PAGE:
Northrop Grumman has confirmed its readiness to start full rate production of Freedom 350 radio to help satisfy the US Army’s mid-tier networking vehicular radio (MNVR) acquisition programme, following the successful completion of a series of tests, trials, demonstrations and an initial production run.

Designed with growth capability for anticipated waveform evolution, the easy-to-use radio demonstrated its ability to efficiently integrate into army platforms for potential inclusion in capability set 14-15 during lab and field events at various military installations across the US.

During testing in the Mojave Desert, the airborne radio bridged soldier radio waveforms (SRW) and wideband networking waveforms (WNWs), while transmitting live video from both the aircraft’s cockpit and a wing camera to ground platforms.

The testing also demonstrated accurate spectrum management by transmission of dismounted soldier video by a helmet-mounted camera through an SRW radio through the Freedom 350, while man-pack electronic warfare equipment defeated triggers for improvised explosive devices.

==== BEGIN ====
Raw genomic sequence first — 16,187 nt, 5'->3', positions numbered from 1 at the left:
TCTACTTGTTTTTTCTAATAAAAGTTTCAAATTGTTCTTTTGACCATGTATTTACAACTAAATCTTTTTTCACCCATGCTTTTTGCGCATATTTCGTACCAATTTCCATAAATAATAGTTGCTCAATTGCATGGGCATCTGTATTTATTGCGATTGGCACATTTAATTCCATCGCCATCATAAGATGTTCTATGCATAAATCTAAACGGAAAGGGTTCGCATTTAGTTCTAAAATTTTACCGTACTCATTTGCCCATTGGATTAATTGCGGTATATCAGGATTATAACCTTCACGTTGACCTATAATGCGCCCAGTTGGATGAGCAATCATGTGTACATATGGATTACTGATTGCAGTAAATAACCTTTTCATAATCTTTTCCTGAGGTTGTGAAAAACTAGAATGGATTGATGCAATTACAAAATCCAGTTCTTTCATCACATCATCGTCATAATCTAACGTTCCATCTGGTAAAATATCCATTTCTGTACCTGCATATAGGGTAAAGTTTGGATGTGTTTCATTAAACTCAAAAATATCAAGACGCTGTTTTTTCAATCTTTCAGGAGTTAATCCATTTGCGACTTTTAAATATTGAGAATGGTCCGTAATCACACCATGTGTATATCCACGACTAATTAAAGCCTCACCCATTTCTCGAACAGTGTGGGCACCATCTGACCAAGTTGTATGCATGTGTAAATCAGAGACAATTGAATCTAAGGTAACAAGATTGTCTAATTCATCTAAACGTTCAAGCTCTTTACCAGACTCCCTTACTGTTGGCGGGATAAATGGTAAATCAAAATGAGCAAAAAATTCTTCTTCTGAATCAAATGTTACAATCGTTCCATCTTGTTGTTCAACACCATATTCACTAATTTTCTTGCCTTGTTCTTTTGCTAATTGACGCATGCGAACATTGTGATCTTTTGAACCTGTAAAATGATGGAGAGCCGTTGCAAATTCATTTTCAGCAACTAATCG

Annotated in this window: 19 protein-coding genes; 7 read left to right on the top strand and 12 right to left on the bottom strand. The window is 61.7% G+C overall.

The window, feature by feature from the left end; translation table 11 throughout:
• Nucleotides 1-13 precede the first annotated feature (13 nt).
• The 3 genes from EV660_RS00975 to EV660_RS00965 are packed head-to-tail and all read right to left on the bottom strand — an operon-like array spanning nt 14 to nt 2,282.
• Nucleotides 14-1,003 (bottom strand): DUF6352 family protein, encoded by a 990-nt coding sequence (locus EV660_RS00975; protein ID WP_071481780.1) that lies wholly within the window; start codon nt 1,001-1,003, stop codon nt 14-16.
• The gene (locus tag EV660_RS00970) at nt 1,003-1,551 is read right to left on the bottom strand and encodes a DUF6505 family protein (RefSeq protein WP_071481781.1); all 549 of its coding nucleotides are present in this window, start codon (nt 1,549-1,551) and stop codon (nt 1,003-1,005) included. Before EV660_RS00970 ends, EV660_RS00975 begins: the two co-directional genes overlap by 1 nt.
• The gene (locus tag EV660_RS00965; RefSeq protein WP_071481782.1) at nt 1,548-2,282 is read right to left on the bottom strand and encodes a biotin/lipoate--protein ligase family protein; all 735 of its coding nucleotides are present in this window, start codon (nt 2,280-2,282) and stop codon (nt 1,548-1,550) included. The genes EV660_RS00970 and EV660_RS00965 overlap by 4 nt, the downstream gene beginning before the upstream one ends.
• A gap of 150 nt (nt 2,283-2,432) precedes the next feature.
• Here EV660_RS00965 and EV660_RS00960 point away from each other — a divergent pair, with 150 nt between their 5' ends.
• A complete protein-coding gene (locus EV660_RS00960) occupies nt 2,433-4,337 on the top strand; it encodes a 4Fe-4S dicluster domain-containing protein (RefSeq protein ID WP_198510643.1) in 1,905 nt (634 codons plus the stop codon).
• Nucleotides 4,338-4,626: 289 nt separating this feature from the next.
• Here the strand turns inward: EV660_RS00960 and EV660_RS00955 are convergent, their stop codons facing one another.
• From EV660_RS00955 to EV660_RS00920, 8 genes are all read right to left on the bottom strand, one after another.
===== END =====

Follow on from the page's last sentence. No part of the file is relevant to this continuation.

Northrop Grumman information systems defense systems division sector vice-president and general manager, Mike Twyman, said the radio received positive feedback from the soldiers, especially regarding the intuitive icons used for its control that work similar to the icons on their smartphones and tablets.

"The radio received positive feedback from the soldiers, especially regarding the intuitive icons similar to the icons on their smartphones and tablets."

"This intuitive approach eases use and reduces the need for training. Most importantly, the Freedom 350 MNVR solution will increase the confidence and capability of soldiers to effectively complete their critical missions," Twyman said.

Claimed to be less expensive but more capable than other competing MNVR radios, Freedom 350 also generates additional cost and time savings due to its ability to install on existing SINCGARS radios and docks to the original power and control cables and intercom systems without any modifications.

The radio is designed with additional memory and processing power to support integration of new waveforms, operational use at multiple levels of security, and growth to future architectures and networks.

Northrop is partnered with ITT Exelis on MNVR programme, which replaces the joint tactical radio system ground mobile radio (JTRS GMR) that was cancelled in October 2011.

Defence Technology